During a recent visit to Malaysia, Indonesian President Joko Widodo expressed shame when discussing the issue of Indonesian women working overseas as foreign domestic workers FDWs. In an effort to preserve the dignity of the nation, the President announced plans to stop sending women to work as domestic helpers overseas. In doing so, he failed to realise the greater consequences of legitimate employment opportunities for women being cut. The growing gender challenges of development and economic growth aside, women also face numerous cultural hurdles in establishing economic security. There is a need for more income-generating opportunities to be provided for women in order for them to live stable, secure and, indeed, dignified lives.
Indonesia's dilemma over foreign domestic workers
Tunisia demands formal UAE apology over women ban | UAE News | Al Jazeera
Study: U.S. Ban On Aid To Foreign Clinics That 'Promote' Abortion Upped Abortion Rate
Nyandat, 36, was then completing her training as a nurse midwife in Kisumu, Kenya, when the teen was in need of surgery but suffered from sepsis before doctors in the hospital could react. That was more than a decade ago, and Nyandat has since become an abortion care provider. Despite the progress she made helping women in Kisumu access safe reproductive health care, Nyandat fears women are returning to dangerous back alleys or at-home methods to terminate pregnancies. Global health campaigners warn that decisions made in Washington are making conditions worse for women around the world and could be responsible for more than half a million unsafe abortions and thousands of deaths each year. Marginalized women are the ones who are dying and this gag rule does exactly the opposite of what it should be doing, which is protecting life.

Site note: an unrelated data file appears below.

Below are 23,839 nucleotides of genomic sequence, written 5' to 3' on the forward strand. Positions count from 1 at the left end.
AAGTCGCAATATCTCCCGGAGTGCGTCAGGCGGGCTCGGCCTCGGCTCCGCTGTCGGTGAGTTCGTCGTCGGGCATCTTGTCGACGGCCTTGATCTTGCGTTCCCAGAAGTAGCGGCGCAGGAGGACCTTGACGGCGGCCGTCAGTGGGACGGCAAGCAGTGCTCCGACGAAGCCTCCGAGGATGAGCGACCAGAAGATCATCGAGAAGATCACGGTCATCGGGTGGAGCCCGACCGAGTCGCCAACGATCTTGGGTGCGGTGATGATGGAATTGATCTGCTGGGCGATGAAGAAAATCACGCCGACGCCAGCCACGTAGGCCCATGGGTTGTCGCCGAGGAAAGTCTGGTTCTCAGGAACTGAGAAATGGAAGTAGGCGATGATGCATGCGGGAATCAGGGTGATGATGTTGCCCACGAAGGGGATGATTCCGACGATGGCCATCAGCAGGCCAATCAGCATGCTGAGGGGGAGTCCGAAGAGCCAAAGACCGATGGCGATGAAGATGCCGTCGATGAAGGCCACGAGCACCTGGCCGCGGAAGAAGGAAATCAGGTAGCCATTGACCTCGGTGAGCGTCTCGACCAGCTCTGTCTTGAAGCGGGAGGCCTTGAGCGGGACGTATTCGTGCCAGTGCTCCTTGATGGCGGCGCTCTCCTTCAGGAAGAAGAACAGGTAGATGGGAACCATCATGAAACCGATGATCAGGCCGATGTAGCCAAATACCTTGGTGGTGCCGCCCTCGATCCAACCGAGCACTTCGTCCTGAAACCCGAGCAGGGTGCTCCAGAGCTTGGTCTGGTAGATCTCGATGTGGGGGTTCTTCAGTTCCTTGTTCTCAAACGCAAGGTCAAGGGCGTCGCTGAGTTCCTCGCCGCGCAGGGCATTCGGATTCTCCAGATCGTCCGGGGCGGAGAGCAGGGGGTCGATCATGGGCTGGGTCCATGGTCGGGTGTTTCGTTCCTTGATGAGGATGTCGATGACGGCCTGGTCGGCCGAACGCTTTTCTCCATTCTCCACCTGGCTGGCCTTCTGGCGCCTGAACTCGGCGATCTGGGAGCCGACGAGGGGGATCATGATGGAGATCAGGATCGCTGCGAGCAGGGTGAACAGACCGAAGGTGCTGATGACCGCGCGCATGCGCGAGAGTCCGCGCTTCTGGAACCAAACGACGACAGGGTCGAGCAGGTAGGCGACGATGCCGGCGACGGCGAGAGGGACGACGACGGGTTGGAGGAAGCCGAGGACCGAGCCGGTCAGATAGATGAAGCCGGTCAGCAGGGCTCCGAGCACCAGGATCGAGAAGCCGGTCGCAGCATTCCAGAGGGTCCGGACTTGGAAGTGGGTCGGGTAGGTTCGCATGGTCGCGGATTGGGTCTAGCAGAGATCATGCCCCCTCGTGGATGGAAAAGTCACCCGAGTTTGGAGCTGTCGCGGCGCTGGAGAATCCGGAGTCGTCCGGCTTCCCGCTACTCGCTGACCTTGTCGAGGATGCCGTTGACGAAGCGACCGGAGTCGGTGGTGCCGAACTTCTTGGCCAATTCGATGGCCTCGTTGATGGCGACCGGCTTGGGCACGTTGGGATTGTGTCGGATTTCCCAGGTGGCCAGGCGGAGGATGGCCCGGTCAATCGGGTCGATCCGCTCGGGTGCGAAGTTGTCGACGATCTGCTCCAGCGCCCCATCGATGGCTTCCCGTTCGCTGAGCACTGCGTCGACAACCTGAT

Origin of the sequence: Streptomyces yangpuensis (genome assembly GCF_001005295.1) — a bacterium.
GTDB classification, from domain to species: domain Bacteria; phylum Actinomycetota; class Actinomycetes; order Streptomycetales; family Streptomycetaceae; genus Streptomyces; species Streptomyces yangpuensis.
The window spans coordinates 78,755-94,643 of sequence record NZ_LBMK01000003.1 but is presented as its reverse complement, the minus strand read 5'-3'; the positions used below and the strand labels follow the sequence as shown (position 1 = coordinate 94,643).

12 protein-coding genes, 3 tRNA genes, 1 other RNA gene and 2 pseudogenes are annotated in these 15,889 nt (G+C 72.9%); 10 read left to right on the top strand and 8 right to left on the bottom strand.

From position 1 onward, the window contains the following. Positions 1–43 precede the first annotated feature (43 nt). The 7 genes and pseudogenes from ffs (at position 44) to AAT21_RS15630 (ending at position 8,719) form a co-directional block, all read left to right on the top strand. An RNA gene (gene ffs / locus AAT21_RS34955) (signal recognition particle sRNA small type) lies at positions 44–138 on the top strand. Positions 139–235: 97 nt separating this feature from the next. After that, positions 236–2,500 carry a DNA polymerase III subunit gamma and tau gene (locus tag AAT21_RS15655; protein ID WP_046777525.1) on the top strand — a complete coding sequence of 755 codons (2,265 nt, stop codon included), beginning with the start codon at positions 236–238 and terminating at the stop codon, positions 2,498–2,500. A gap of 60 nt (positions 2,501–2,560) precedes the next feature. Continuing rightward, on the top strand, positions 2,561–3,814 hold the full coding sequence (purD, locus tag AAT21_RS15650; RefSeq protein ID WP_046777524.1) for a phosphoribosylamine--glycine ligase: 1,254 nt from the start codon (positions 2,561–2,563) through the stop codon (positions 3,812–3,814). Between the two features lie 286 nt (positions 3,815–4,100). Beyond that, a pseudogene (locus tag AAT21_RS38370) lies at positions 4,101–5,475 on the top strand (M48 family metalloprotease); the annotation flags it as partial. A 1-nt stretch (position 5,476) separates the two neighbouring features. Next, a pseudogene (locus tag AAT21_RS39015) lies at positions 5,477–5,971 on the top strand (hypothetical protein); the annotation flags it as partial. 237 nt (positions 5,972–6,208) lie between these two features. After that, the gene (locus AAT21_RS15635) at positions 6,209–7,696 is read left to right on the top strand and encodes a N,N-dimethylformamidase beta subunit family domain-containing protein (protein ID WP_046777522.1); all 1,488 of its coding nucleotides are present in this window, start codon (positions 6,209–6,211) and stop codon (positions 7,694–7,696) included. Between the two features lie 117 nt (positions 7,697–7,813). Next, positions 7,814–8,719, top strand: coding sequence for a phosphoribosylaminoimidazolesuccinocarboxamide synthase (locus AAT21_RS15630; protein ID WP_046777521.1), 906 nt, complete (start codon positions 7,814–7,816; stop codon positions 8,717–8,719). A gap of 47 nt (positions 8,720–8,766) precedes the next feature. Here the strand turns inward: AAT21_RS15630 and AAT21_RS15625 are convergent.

NEW DELHI AP — For thousands of childless couples the world over, India has been the go-to destination to fulfill their dreams of becoming parents, thanks to its well-trained doctors, well-appointed fertility clinics and vast numbers of poor women willing to serve as surrogate mothers. The Indian government recently banned surrogate services for foreigners and ordered fertility clinics to stop the practice of hiring Indian women to bear children for them. India was among the few countries in the world that allowed surrogacy — where a woman could be hired to carry the child of a couple through a process of in-vitro fertilization and embryo transfer. Though laws governing surrogacy have yet to be passed, the government outlined its position in an affidavit placed before the Supreme Court on Oct. A government official, who spoke on condition of anonymity as he was not authorized to speak to the media, said the tightening of rules concerning surrogacy was to protect poor women from being exploited in the absence of legal safeguards.